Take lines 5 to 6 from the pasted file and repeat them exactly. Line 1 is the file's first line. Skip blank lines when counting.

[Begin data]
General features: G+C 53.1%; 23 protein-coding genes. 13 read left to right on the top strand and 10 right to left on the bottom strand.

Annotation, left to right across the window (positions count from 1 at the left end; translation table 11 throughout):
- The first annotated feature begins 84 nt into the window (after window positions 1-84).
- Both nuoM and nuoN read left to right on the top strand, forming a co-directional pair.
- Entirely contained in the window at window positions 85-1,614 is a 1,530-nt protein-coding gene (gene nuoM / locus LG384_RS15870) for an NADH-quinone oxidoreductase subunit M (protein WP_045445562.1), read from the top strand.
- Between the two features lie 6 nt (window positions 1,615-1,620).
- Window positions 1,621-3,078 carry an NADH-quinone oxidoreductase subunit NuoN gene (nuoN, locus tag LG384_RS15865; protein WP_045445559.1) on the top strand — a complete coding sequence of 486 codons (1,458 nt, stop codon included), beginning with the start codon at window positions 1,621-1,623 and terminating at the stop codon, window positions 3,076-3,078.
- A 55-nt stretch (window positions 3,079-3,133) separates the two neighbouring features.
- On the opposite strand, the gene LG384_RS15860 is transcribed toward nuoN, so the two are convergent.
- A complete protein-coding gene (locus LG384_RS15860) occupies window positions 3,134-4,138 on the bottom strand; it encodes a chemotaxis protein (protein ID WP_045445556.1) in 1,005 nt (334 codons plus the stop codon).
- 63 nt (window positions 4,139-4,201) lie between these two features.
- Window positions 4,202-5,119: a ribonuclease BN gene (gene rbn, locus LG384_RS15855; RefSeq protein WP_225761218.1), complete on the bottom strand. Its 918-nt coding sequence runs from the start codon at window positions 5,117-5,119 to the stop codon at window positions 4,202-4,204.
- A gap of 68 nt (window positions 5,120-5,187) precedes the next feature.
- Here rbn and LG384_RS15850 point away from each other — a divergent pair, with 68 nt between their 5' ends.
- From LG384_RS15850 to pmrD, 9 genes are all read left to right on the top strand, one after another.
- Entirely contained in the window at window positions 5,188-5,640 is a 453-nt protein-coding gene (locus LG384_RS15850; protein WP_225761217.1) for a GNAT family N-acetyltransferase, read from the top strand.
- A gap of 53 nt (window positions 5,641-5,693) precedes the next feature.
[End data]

- Entirely contained in the window at window positions 85-1,614 is a 1,530-nt protein-coding gene (gene nuoM / locus LG384_RS15870) for an NADH-quinone oxidoreductase subunit M (protein WP_045445562.1), read from the top strand.
- Between the two features lie 6 nt (window positions 1,615-1,620).